The Process of Electroforming

This is just to show the basic process of one my labradorite rings. Some of the materials I work with require different things. Bone, wood, some stones, or anything porous requires more sealing or different types of sealant. And obviously anything sculpted requires you know. Sculpting. But this is the gist of how electroforming is done. 

Step One


This is the stone. Purrrty. And I cut strips out of copper sheeting. 


Step Two


I hammered the strip of copper around a ring mandrel in the approximate size I want the ring to be and used a two part epoxy to stick that sucker in place. That epoxy looks messy as fuuuuck because it was already getting kind of dry at this point but no worries, it'll get cleaned up. 


Step Three 


I didn't show the backs, but after about 24 hours of waiting for the epoxy to cure I sand it down as smooth as possible to the stone, because it's a lot easier to sand epoxy than copper. These are rings with a conductive paint where I want the copper to form, and then a latex based sealant over the labradorite to protect it during the next step. Some stones need sealed, some don't. You learn a lot about the Mohs scale electroforming, because if it's a 7 or lower, seal. 


Step Four 


Here they are in the bath. The blue liquid they're dangling in is a solution I make with copper sulfate crystals, battery acid, and distilled water. The acidity is why they need to be sealed-to protect them from damage from this solution. Other materials like bone, feathers, or wood need to be carefully sealed not only to protect them but to keep them from contaminating my bath. The light spots are where copper is forming over the conductive paint. This process can take anywhere from 12 to over 48 hours. I rarely form for less than 24 hours because I want that copper thick and sturdy. I don't have to sit and watch the entire time, but they do need to be checked pretty often to make sure my voltage isn't too high/low, that the ring bands aren't sticking to the hooks they're hanging from, not too close to my anode, etc. Objects like feathers take longer. I've kept things in this bath for over 72 hours. These all took about 24.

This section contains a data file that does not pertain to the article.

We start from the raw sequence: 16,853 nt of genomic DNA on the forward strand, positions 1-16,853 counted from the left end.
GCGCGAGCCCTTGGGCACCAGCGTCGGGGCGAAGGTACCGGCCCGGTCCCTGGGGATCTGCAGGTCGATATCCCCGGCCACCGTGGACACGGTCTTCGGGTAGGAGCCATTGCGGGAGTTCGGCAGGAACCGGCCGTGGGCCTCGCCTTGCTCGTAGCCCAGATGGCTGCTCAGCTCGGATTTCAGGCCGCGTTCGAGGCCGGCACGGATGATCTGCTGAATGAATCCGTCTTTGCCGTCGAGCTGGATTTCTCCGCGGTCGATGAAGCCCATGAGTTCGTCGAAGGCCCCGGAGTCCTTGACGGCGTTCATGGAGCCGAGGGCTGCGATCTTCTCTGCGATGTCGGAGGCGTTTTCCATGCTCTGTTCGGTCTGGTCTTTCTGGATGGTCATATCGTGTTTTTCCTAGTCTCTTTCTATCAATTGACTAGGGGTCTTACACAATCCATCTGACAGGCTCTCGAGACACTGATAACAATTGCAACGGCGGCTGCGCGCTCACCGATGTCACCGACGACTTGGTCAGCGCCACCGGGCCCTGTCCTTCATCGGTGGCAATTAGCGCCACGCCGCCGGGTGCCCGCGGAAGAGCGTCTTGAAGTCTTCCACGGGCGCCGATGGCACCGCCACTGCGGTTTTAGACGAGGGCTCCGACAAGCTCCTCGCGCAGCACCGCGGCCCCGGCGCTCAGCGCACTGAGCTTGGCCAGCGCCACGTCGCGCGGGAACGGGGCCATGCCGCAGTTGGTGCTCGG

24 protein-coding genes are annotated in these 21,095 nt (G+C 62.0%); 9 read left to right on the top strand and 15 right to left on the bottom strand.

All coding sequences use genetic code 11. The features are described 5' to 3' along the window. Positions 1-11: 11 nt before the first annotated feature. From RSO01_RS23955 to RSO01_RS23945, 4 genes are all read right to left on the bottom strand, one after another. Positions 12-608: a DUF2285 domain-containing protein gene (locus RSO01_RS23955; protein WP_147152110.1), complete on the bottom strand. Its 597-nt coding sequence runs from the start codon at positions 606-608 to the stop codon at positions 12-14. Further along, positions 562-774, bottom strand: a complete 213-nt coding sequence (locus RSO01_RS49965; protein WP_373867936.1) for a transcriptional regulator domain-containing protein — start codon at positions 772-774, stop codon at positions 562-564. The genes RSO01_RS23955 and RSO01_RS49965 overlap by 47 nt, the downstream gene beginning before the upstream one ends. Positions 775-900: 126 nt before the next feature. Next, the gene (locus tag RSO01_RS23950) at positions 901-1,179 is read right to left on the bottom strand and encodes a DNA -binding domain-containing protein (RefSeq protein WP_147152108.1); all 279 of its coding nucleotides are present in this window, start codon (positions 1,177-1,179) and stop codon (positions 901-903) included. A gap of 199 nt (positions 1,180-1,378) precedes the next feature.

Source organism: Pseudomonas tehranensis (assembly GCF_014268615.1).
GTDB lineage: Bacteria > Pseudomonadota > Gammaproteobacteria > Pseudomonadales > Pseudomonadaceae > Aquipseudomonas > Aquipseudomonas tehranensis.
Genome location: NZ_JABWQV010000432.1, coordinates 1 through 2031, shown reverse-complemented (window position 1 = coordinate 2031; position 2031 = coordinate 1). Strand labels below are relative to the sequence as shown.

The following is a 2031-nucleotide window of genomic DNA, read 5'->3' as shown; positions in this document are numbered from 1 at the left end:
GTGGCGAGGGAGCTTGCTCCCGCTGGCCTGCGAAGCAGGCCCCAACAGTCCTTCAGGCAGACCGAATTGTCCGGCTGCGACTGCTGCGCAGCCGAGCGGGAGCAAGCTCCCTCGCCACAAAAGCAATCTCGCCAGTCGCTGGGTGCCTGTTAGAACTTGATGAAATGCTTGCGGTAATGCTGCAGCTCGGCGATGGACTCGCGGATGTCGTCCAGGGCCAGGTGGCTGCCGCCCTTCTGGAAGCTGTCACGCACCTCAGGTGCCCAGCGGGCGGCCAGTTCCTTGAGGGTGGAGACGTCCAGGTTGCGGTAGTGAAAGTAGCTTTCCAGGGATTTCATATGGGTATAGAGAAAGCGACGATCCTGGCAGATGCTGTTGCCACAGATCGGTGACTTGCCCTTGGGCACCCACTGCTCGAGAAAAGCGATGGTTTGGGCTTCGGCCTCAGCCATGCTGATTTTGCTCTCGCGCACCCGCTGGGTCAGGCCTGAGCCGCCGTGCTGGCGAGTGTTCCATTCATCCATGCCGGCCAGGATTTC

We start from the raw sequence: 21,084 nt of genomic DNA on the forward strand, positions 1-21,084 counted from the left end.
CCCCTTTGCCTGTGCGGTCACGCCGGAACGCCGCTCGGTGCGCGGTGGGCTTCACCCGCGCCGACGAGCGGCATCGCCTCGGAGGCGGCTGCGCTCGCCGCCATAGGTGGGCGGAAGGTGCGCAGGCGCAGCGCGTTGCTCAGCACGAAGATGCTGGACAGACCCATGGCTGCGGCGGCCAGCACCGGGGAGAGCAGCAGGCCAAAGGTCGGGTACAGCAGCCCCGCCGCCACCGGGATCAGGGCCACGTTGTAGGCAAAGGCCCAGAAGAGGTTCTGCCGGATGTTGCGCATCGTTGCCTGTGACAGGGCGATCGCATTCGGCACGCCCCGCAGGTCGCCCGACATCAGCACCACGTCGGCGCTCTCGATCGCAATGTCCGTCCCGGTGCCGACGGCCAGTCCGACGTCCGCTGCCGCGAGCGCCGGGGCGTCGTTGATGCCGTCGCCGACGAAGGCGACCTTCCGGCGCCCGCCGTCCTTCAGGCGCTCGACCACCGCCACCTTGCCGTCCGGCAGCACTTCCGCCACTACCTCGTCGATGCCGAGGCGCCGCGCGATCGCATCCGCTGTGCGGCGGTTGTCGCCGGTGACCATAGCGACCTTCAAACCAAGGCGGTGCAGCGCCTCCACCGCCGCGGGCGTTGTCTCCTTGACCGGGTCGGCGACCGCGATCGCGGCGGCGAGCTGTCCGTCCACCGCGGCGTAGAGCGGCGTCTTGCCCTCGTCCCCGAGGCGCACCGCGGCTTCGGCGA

Step Five 


Out of the bath and latex seals removed. In need of sanding and polishing. While texture on electroformed jewelry is usually desired, probably not so much on the part touching the skin. Looks not very comfortable, or attractive.


Final product 


I sand down the backside of each ring, the band, and usually the edges with a Dremel tool and by hand for awhile with a fine grit sandpaper for comfortable wear and so they don't catch on your clothes, while leaving the texture around the bezel unless it's sharp-because jewelry getting stuck on clothes is annoying as shit. They get a nice polish. Then I use a patina solution to darken the copper, and polish again. Every ring is sealed with a high quality metal jewelry protector so it doesn't green your fingers. The stuff is food safe, so no toxicity worries. I'd guess that each ring gets at least an hours work on sanding, polishing, and sealing after the forming is done, not including the curing time for the final sealant. And there you have it. Pretty things that go on your fingers. Or whatever. I don't judge.